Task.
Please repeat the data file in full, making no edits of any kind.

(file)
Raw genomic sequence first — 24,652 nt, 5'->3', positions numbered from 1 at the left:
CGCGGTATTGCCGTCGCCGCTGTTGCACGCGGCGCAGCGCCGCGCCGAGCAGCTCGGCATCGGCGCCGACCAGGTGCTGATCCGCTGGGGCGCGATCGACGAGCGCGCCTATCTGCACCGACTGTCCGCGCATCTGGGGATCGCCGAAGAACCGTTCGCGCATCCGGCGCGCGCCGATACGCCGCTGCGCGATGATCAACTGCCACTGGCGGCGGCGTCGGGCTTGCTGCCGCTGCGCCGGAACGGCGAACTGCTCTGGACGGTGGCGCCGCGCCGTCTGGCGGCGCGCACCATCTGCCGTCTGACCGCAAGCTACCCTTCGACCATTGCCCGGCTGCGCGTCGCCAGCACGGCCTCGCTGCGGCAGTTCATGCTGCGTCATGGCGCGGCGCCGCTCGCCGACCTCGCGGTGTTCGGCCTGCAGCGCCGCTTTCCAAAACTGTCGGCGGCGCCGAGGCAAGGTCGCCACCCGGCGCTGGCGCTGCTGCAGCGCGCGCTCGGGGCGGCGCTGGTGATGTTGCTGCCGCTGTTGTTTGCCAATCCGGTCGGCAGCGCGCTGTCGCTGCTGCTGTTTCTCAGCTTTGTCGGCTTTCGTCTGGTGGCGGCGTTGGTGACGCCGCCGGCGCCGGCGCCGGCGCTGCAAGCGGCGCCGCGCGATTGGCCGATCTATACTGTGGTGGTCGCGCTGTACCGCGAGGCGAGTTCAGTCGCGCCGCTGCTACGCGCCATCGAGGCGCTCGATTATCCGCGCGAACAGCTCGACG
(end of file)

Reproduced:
Raw genomic sequence first — 24,652 nt, 5'->3', positions numbered from 1 at the left:
CGCGGTATTGCCGTCGCCGCTGTTGCACGCGGCGCAGCGCCGCGCCGAGCAGCTCGGCATCGGCGCCGACCAGGTGCTGATCCGCTGGGGCGCGATCGACGAGCGCGCCTATCTGCACCGACTGTCCGCGCATCTGGGGATCGCCGAAGAACCGTTCGCGCATCCGGCGCGCGCCGATACGCCGCTGCGCGATGATCAACTGCCACTGGCGGCGGCGTCGGGCTTGCTGCCGCTGCGCCGGAACGGCGAACTGCTCTGGACGGTGGCGCCGCGCCGTCTGGCGGCGCGCACCATCTGCCGTCTGACCGCAAGCTACCCTTCGACCATTGCCCGGCTGCGCGTCGCCAGCACGGCCTCGCTGCGGCAGTTCATGCTGCGTCATGGCGCGGCGCCGCTCGCCGACCTCGCGGTGTTCGGCCTGCAGCGCCGCTTTCCAAAACTGTCGGCGGCGCCGAGGCAAGGTCGCCACCCGGCGCTGGCGCTGCTGCAGCGCGCGCTCGGGGCGGCGCTGGTGATGTTGCTGCCGCTGTTGTTTGCCAATCCGGTCGGCAGCGCGCTGTCGCTGCTGCTGTTTCTCAGCTTTGTCGGCTTTCGTCTGGTGGCGGCGTTGGTGACGCCGCCGGCGCCGGCGCCGGCGCTGCAAGCGGCGCCGCGCGATTGGCCGATCTATACTGTGGTGGTCGCGCTGTACCGCGAGGCGAGTTCAGTCGCGCCGCTGCTACGCGCCATCGAGGCGCTCGATTATCCGCGCGAACAGCTCGACG